Not a big change but MAYBE you are running into a RTS and possible DTR handshake problem thingy -- especially if those pins are not connected (these are inputs) -- that would mean they are "floating" -- floating means that it can go high or low depending on...  mood.  Grin   Well maybe after 30 seconds the "mood" changes? lol.  Make sure those are grounded -- Here I mean on the side of the tablet.  Can you take a picture of your device connector and point what is what -- I do not even recall if those HAVE RTS and/or DTR to start with !!  Note that these are the handshake pins going towards the tablet that will "halt" the bytes going out if high. There are other handshake pins (DSR/CTS) going the other direction (outputs) (which we don't care, they should be left unconnected -- as we do not really need to be "handshaked" -- well, potentially yes if this is hooked to the PC directly, but at these low speeds, I am sure your Linux system will handle/buffer everything without loosing anything, and if it ever does loose a byte it will resync on the next packet anyway!).

38  Screen Tablet malarky / Tablet Conversion to USB / Re: GD-1218-R windows 10 issues on: May 07, 2016, 06:31:11 PM
Wow! great news!  I keep thinking Intuos2 does not work on Win10 - but even if not perfect, it is actually much better than nothing!

In case someone is searching the driver, I got this link from the japanese Wacom site:
39  Screen Tablet malarky / Tablet Conversion to USB / Re: Converting Wacom UD-1212-R from Serial to USB on: May 07, 2016, 06:19:25 PM
UD-1212-R is a nice tablet.

Is there a specific name for the "mac-compatible" mini-DIN connector?  You said most of them are of the "wrong type".   I'm asking in case someone else wants to search for this part. You mentioned aliexpress, can you get a little more specific? How can one distinguish one over the other when search for one?
40  Screen Tablet malarky / Tablet Conversion to USB / Re: Waxbee on Windows 10 on: May 07, 2016, 05:58:49 AM
Aspect Ratio

Typically your tablet is "mapped" to your screen. Well, surprise, surprise, your screen also has an aspect ratio! (16:9 for FullHD screens for instance).  The Intuos 5 S is 16:10.  Your UD-1218-R tablet is 3:2 -- matches photography but not screens and newer Wacom boards. (which tend to be 16:10 or 16:9 like screens nowadays). Matched ratios is a very common issue and the Wacom driver has a setting to "correct it" automagically.  Well... there is no magic: it will render *inactive* a portion of the tablet to "fit" (exactly the same for fitting an image to your desktop screen). But it will do so thinking your physical tablet is an Intuos 5 S -- not a UD-1218-R!  So although the setting in the Wacom driver is a good thing, it is not enough. We should "match" the Intuos 5 S using a similar mechanism:  cut out another portion of the tablet on top!

Aspect Ratio in WaxBee

We saw that the X has more resolution, so we will use that as the base and "reduce" the number of Y lines to match. That means the we will cut at the top and at the bottom.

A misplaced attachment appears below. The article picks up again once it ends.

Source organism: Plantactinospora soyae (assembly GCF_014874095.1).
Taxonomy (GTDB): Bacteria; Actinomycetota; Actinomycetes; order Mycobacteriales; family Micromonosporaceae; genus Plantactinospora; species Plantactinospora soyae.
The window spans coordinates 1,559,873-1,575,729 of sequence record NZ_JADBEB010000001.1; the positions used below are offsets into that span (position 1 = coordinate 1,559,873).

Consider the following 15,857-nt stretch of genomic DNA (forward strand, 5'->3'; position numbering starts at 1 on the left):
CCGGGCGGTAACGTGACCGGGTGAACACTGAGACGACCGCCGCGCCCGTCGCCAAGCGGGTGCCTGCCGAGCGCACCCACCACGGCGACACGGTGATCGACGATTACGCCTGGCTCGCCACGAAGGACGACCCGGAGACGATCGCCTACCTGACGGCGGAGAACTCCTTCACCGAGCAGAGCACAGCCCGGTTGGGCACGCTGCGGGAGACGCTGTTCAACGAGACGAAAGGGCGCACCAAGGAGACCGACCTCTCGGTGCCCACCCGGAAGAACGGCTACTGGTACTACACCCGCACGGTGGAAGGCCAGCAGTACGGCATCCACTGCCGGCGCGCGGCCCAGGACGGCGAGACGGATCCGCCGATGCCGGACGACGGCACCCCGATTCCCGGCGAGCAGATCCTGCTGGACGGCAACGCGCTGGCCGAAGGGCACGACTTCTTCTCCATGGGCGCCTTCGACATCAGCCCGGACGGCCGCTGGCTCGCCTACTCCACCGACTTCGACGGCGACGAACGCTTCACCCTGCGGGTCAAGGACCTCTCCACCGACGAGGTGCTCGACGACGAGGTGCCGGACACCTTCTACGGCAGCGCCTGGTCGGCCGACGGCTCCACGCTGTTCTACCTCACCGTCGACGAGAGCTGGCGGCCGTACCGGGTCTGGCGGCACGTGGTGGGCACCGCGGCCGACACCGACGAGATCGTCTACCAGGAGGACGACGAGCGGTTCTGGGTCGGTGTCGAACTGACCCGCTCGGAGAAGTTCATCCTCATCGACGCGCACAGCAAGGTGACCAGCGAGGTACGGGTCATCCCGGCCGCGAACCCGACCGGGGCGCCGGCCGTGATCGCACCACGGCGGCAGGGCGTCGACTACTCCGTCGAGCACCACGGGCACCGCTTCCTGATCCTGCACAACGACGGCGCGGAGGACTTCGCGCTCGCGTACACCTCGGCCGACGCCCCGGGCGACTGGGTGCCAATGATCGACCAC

To fit 18x12 in 16:10 ratio (i.e. 31496/19685 ratio):

18 / 31496*19685= 11.25 inches -- loosing 0.75in in total (or 0.375 inches at the top and bottom).

To achieve this we need to map the emulated Y coordinates to a smaller portion of the UD-1218-R vertical position.(this can be done by modifying your template).

On the UD-1218-R we have a total of 30480 lines -- if we remove 0.75 inches worth of lines or 30480 / 12 * 0.75 = 1905 (952 at the top and 953 at the bottom), in other words, instead of mapping the full 0 to 19685 range -- we map from 952 to 18732 -- effectively "cropping" our active area.

In summary your virtual tablet (that 100% matches the Intuos 5 S ratio) now is:

18 x 11.25 inches active area @ 1749.8 lpi -- ( 31496 x 17780 lines )

Aspect Ratio in Wacom driver

If your screen is a 16:10 -- (like 2304 x 1440 pixels for example) the story ends here -- your screen ratio perfectly matches the Intuos 5 S ratio.

If your screen is a 16:9 (most popular these days), then using the Wacom settings to "fix" the ratio will do more "damage". Here we have nothing to do, but we can compute what is going to happen. (in yet another post).  

In the meantime here's a picture of the ratio cutting that will happen.  The red part is what we will fix within the WaxBee configuration to "match" the Intuos 5 S, and the blue part is what the Wacom will do on top of it (if your screen is 16:9).

41  Screen Tablet malarky / Tablet Conversion to USB / Re: Waxbee on Windows 10 on: May 07, 2016, 04:16:48 AM
Even with the high resolution per inch of the Intuos5 S, (actually it is "double" your tablet) the big difference in size of your board beats the total number of lines. In other words you will not have the maximum resolution your board can deliver (until we come up with a bigger emulation which would instantly make it better). But not to worry, it will still appear to work correctly -- actually, I believe you will not notice it. Let me demonstrate this with some numbers:

Let's do some math anyway to see what we are talking about here:

UD-1218-R| 12 in| 18 in| 2540| 45720| 30480
Intuos 5 S| 8.8 in| 5.5 in| 5080| 31496| 19685

So if we take the number of X lines of the Intuos 5 S and divide it by the active area size (X) of the UD-1218-R, that should give us the resulting LPI on the X axis: (also we do this on the Y axis)

X: 31496 lines / 18 in = ~1750 lpi
Y: 19685 lines / 12 in = ~1640 lpi